log \Delta M_{all,j} (1)
where logΔMall, j is the increase in mortality due to the jth outcome associated with total PM exposure for each 10 μg/m3 increase in PM10 or PM2.5.
j represents three major health outcomes: all-cause, cardiovascular, and respiratory mortality.
ΔCout is the increase in outdoor PM10 or PM2.5 concentrations, which is set as 10 μg/m3.
ΔCout-in is the increase in outdoor-originated PM10 or PM2.5 concentrations found in the indoor environment.
tout is the duration of direct exposure to outdoor PM pollution.
tin is the duration of indoor exposure to PM of outdoor origin.
logΔMin, j estimates the increase in mortality due to the jth outcome associated with indoor exposure to outdoor-origin PM for each 10 μg/m3 increase in PM10 or PM2.5

When one compares changes in mortality in different countries and different infiltration factors, this is what I think actually happens:

If infiltration factor is relatively low such as for PM10 in China, the people are exposed less than predicted based on outdoor concentrations. When an epidemiologic study is performed, the observed mortality rate is lower than in other places with higher infiltration factors, and this can be falsely interpreted that the dose-response slope (ΔMall) is less steep. When this mortality estimate was combined with the lower exposure estimate (due to low infiltration) in equation 1, you get too low an estimate for the mortality due to indoor exposure to outdoor PM. In contrast, the local infiltration factor could and should be used to adjust the observed mortality rate.

In other words, what you actually observe in epidemiological studies is not ΔMall but ΔMobs, which is something close to ΔMin because so much time is spent indoors. The work should be about estimating ΔMall based on ΔMobs and infiltration and not vice versa. (Here I interpret ΔMall as the true risk estimate that we would observe, if the exposure measure was correct.)

More precisely, let's look at the mathematics of log-linear regression. We assume that the logarithms of the observed probabilities (or rates) of disease have the probability distribution of

log(p) \sim a + b C,
where p is the probability of disease,
a is a constant describing the background probability,
b is a risk coefficient for the exposure, and
C is the exposure concentration in the population.

What happens with PM is that we observe the differences in the probability of disease due to differences in exposure C. However, we do NOT observe C itself (the actual exposure concentration) but only the surrogate Cobs, which in this case is the outdoor concentration of PM Cout. With a given difference in the probability of disease between the exposed and non-exposed groups, we therefore make a biased conclusion about b, and this bias can be described as:

log(p_E) - log(p_0) \sim (a + b C_E) - (a + b C_0) = b (C_E - C_0) = b_{obs} (C_{E,obs} - C_{0,obs})
where E is the exposed group,
0 is the non-exposed group, and
obs is the biased observed variable (in contrast to the actual variable we would observe if all measurements were correct). Let's look at the ratio of the biased and correct risk estimates:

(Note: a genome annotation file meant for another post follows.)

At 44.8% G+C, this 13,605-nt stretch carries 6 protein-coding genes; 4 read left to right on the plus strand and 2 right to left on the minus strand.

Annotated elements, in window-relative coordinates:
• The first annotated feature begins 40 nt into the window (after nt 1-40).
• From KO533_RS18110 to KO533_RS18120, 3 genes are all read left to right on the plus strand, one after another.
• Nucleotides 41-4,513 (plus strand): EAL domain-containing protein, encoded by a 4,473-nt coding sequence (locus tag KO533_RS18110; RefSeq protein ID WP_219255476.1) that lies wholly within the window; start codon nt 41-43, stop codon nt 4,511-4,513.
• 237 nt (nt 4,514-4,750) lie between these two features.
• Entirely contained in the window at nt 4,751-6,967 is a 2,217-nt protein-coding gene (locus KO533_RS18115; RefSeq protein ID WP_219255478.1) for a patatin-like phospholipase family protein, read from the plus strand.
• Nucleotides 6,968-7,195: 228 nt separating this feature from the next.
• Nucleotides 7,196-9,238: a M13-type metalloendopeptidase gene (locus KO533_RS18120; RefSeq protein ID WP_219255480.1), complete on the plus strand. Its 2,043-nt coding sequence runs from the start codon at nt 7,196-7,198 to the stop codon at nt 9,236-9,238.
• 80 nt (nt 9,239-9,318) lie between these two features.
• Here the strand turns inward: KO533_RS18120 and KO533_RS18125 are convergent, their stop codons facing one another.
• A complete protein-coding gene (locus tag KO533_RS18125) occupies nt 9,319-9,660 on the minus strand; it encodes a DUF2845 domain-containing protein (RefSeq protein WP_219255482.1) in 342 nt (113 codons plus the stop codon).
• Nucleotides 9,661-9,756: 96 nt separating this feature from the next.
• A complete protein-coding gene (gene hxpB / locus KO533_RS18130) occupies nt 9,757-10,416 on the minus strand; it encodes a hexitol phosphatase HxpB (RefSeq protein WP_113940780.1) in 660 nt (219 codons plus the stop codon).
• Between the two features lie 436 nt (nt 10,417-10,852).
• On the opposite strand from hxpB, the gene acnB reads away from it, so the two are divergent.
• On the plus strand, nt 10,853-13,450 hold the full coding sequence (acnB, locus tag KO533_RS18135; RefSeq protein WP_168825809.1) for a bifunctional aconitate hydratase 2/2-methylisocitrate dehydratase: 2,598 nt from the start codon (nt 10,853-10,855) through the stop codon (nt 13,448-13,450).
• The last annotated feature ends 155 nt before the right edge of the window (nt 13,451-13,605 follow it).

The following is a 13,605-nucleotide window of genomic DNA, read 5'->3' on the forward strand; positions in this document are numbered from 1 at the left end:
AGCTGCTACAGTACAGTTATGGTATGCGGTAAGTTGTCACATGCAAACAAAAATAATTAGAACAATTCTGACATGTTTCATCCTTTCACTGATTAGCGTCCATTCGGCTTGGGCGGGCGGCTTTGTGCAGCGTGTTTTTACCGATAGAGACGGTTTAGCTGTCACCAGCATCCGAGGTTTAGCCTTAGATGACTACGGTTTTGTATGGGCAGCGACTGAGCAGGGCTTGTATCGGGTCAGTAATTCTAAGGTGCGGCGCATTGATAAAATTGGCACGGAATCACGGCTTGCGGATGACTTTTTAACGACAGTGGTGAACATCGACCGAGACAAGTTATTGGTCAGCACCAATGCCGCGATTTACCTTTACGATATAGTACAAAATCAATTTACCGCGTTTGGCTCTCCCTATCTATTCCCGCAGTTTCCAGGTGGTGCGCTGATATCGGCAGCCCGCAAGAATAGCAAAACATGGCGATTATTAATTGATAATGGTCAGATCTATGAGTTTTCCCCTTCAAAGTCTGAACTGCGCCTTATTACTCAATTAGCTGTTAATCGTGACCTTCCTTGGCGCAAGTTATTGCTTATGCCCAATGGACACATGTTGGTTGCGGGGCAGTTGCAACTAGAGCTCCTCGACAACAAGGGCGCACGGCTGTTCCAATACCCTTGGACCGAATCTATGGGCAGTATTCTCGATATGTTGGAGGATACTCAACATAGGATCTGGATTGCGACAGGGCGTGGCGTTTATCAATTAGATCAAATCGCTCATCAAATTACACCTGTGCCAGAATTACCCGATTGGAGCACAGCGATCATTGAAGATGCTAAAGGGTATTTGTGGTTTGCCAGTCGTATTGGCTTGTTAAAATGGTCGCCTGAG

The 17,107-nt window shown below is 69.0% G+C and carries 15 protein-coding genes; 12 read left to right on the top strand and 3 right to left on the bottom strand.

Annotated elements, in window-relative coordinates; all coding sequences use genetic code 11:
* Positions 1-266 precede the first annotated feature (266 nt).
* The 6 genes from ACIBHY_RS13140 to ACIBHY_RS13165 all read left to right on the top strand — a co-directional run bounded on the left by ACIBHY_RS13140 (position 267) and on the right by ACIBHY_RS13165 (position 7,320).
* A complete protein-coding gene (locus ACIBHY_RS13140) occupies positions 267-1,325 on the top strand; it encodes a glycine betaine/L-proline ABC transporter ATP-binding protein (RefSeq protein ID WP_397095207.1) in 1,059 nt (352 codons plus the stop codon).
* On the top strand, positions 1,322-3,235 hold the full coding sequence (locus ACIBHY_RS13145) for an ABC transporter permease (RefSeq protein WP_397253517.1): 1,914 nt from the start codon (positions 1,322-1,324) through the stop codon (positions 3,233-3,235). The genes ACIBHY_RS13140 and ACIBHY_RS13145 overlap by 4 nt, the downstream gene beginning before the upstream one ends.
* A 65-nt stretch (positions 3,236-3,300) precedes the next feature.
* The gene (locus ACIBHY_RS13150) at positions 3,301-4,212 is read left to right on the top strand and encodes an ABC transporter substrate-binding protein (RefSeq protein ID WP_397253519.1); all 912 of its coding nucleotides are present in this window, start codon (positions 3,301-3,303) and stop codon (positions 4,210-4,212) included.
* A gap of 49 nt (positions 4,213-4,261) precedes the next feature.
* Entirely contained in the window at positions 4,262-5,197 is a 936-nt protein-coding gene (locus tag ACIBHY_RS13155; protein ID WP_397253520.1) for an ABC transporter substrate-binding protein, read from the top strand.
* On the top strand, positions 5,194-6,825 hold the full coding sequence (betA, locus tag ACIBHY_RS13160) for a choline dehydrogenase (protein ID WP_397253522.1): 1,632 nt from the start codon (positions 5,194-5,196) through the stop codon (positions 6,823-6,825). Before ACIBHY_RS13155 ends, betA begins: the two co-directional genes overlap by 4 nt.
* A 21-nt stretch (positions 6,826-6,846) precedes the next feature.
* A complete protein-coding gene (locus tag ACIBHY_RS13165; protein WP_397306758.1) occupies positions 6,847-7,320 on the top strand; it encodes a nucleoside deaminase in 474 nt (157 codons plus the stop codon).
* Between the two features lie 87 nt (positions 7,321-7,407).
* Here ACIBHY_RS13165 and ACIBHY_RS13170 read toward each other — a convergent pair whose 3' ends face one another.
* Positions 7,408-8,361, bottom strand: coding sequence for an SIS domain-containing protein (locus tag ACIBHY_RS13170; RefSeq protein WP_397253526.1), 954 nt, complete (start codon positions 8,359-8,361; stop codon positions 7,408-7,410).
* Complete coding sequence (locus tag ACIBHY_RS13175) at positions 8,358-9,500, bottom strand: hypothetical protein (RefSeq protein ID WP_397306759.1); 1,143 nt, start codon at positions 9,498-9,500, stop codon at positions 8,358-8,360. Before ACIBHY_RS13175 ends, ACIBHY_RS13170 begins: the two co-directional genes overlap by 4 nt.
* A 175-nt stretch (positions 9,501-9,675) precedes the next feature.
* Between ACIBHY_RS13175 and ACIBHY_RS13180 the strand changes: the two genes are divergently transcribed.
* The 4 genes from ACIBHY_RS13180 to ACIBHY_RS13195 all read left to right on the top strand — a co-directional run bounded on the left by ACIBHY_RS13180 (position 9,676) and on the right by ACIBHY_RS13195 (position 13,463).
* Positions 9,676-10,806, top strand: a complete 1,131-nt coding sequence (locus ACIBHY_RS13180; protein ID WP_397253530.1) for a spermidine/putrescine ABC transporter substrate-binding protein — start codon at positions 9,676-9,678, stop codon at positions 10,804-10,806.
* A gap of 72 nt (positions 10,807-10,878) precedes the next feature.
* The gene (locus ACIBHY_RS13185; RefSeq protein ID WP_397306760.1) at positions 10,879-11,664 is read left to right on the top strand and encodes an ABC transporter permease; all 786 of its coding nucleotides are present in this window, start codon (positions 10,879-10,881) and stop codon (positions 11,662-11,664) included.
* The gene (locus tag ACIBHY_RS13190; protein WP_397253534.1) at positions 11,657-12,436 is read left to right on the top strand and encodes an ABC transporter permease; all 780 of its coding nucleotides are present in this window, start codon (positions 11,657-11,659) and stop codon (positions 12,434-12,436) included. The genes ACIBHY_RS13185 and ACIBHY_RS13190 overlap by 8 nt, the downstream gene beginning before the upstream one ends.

\frac{b_{obs}}{b} = \frac{C_E - C_0}{C_{E,obs} - C_{0,obs}}

= \frac{\Sigma_i C_{E,i} t_i - \Sigma_i C_{0,i} t_i}{C_{E,out} - C_{0,out}}
where i means different microenvironments and ti is the fraction of time spent in each microenvironment. If we use Fi to denote the relative exposure concentrations in different microenvironments i (in the case of only indoor and outdoor microenvironments F is 1 for outdoor and equal to infiltration factor for indoor), we get
\frac{b_{obs}}{b} = \frac{\Sigma_i F_i C_{E,out} t_i - \Sigma_i F_i C_{0,out} t_i}{C_{E,out} - C_{0,out}}

= \frac{(C_{E,out} - C_{0,out}) \Sigma_i F_i t_i}{C_{E,out} - C_{0,out}}

= \Sigma_i F_i t_i

As we can see, the observed b is biased downward if the population spends a lot of time in microenvironments with low infiltration factor. Therefore, it is a mistake to assume that the bobs would reflect logΔMall. Instead,

log \Delta M_{all} = \frac{log \Delta M_{obs}}{\Sigma_i F_i t_i}.

and this should be used in any related calculations.


This code defines and stores the ovariable of this page (ConcentrationresponsetoPM2.5).

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m3/μg D↷

See also


  1. Service Contract for Carrying out Cost-Benefit Analysis of Air Quality Related Issues, in particular in the Clean Air for Europe (CAFE) Programme. Volume 2: Health Impact Assessment. AEA Technology Environment, 2005.
  2. *Pope CA III, Burnett RT, Thun MJ, Calle EE, Krewski D, Ito K & Thurston KD (2002). Lung cancer, cardiopulmonary mortality, and long-term exposure to fine particulate air pollution. JAMA 287(9), 1132-1141.
  3. Woodruff TJ, Grillo J & Schoendorf KC (1997). The relationship between selected causes of postneonatal infant mortality and particulate air pollution in the United States. Environmental Health Perspectives, 105: 608-612.
  4. Tuomisto et al. 2008. Uncertainty in mortality response to airborne fine particulate matter: Combining European air pollution experts. Reliability Engineering and System Safety 93, 732-744.
  5. Anderson HR, Atkinson RW, Peacock JL, Marston L & Konstantinou K (2004). Meta-analysis of time-series studies and panel studies of paticulate matter (PM) and ozone (O3). Report of a WHO task group. World Health Organization.
  6. Dockery, D. W., Pope, C. A., III, Xu, X., Spengler, J. D., Ware, J. H., Fay, M. E., Ferris, B. G., Jr., & Speizer F. E. (1993). An association between air pollution and mortality in six U.S. cities. The New England Journal of Medicine, 329(24), 1753-1759
  7. Pope, C. A. III, Burnett, R. T., Thun, M. J., Calle, E. E., Krewski, D., Ito, K., & Thurston, G. D. (2002). Lung Cancer, Cardiopulmory Mortality, and Long-term Exposure to Fine Particulate Air Pollution. The Journal of the American Medical Association, 287(9), 1132-1141
  8. Hoek, G, Brunekreef, B, Goldbohm, S, Fischer, P, & van den Brandt, P. A. (2002). Association between mortality and indicators of traffic-related air pollution in the Netherlands: a cohort study. Lancet, 360 (9341), 1203-1209.
  9. Laden, F., Neas, L. M., Dockery, D. W., & Schwartz, J. (2000). Association of fine particulate matter from different sources with daily mortality in six U.S. cities. Environmental Health Perspectives, 108, 941-947.
  10. Mar, T. F., Norris, G. A., Koenig, J. Q., & Larson, T. V. (2000). Associations between air pollution and mortality in Phoenix, 1995-1997. Environmental Health Perspectives, 108(4), 347-353.
  11. WHO Regional Office for Europe (2003). Health Aspects of Air Pollution with Particulate Matter, Ozone and Nitrogen Dioxide, Report on a WHO Working Group. Report on a WHO working group, Bonn, Germany, January 13-15 2003. Copenhagen. 98 pages. Available at http://www.euro.who.int/eprise/main/who/progs/aiq/newsevents/20030115_2
  12. Schwartz, J., Laden, F., & Zanobetti, A. (2002). The concentration-response relation between PM2.5 and daily deaths. Environmental Health Perspectives, 110(10), 1025-1029.